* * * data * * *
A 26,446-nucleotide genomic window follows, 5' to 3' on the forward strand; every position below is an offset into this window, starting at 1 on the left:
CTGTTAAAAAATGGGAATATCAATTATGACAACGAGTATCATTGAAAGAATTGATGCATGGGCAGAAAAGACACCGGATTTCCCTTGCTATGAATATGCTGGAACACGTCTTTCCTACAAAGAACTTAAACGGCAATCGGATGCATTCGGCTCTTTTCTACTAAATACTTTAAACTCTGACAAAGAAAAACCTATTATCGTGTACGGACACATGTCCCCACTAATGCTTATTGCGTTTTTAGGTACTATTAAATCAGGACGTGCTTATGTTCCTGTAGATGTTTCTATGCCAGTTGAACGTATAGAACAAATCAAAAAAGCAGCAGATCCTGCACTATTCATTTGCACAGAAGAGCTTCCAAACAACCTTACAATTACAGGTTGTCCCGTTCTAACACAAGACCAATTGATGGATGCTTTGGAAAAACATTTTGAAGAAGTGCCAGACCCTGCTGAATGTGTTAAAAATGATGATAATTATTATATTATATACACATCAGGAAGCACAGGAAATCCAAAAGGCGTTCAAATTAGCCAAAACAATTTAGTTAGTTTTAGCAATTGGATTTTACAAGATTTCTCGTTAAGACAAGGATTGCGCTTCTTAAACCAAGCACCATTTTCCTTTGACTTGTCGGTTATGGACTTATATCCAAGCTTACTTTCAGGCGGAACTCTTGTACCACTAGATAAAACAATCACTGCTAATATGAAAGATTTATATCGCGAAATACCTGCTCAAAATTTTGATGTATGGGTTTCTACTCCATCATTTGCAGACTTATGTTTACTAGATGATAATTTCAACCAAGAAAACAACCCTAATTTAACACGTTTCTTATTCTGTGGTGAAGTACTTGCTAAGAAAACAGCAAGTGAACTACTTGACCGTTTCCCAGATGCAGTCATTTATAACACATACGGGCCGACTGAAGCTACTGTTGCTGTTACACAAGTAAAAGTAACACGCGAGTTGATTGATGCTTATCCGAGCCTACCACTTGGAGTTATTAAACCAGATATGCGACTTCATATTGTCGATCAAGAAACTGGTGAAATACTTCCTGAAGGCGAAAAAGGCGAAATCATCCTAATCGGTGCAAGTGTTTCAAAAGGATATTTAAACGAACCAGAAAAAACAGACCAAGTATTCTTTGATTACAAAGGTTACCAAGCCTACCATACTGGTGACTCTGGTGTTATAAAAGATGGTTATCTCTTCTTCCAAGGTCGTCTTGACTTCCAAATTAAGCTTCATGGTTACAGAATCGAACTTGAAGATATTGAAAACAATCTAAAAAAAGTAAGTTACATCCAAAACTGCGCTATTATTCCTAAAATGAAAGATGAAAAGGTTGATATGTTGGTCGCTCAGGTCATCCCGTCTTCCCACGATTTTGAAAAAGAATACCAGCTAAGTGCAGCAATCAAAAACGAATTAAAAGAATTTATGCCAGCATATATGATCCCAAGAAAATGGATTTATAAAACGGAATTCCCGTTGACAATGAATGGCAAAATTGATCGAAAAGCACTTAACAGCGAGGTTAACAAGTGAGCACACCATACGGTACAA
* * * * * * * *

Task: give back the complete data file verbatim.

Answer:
A 26,446-nucleotide genomic window follows, 5' to 3' on the forward strand; every position below is an offset into this window, starting at 1 on the left:
CTGTTAAAAAATGGGAATATCAATTATGACAACGAGTATCATTGAAAGAATTGATGCATGGGCAGAAAAGACACCGGATTTCCCTTGCTATGAATATGCTGGAACACGTCTTTCCTACAAAGAACTTAAACGGCAATCGGATGCATTCGGCTCTTTTCTACTAAATACTTTAAACTCTGACAAAGAAAAACCTATTATCGTGTACGGACACATGTCCCCACTAATGCTTATTGCGTTTTTAGGTACTATTAAATCAGGACGTGCTTATGTTCCTGTAGATGTTTCTATGCCAGTTGAACGTATAGAACAAATCAAAAAAGCAGCAGATCCTGCACTATTCATTTGCACAGAAGAGCTTCCAAACAACCTTACAATTACAGGTTGTCCCGTTCTAACACAAGACCAATTGATGGATGCTTTGGAAAAACATTTTGAAGAAGTGCCAGACCCTGCTGAATGTGTTAAAAATGATGATAATTATTATATTATATACACATCAGGAAGCACAGGAAATCCAAAAGGCGTTCAAATTAGCCAAAACAATTTAGTTAGTTTTAGCAATTGGATTTTACAAGATTTCTCGTTAAGACAAGGATTGCGCTTCTTAAACCAAGCACCATTTTCCTTTGACTTGTCGGTTATGGACTTATATCCAAGCTTACTTTCAGGCGGAACTCTTGTACCACTAGATAAAACAATCACTGCTAATATGAAAGATTTATATCGCGAAATACCTGCTCAAAATTTTGATGTATGGGTTTCTACTCCATCATTTGCAGACTTATGTTTACTAGATGATAATTTCAACCAAGAAAACAACCCTAATTTAACACGTTTCTTATTCTGTGGTGAAGTACTTGCTAAGAAAACAGCAAGTGAACTACTTGACCGTTTCCCAGATGCAGTCATTTATAACACATACGGGCCGACTGAAGCTACTGTTGCTGTTACACAAGTAAAAGTAACACGCGAGTTGATTGATGCTTATCCGAGCCTACCACTTGGAGTTATTAAACCAGATATGCGACTTCATATTGTCGATCAAGAAACTGGTGAAATACTTCCTGAAGGCGAAAAAGGCGAAATCATCCTAATCGGTGCAAGTGTTTCAAAAGGATATTTAAACGAACCAGAAAAAACAGACCAAGTATTCTTTGATTACAAAGGTTACCAAGCCTACCATACTGGTGACTCTGGTGTTATAAAAGATGGTTATCTCTTCTTCCAAGGTCGTCTTGACTTCCAAATTAAGCTTCATGGTTACAGAATCGAACTTGAAGATATTGAAAACAATCTAAAAAAAGTAAGTTACATCCAAAACTGCGCTATTATTCCTAAAATGAAAGATGAAAAGGTTGATATGTTGGTCGCTCAGGTCATCCCGTCTTCCCACGATTTTGAAAAAGAATACCAGCTAAGTGCAGCAATCAAAAACGAATTAAAAGAATTTATGCCAGCATATATGATCCCAAGAAAATGGATTTATAAAACGGAATTCCCGTTGACAATGAATGGCAAAATTGATCGAAAAGCACTTAACAGCGAGGTTAACAAGTGAGCACACCATACGGTACAA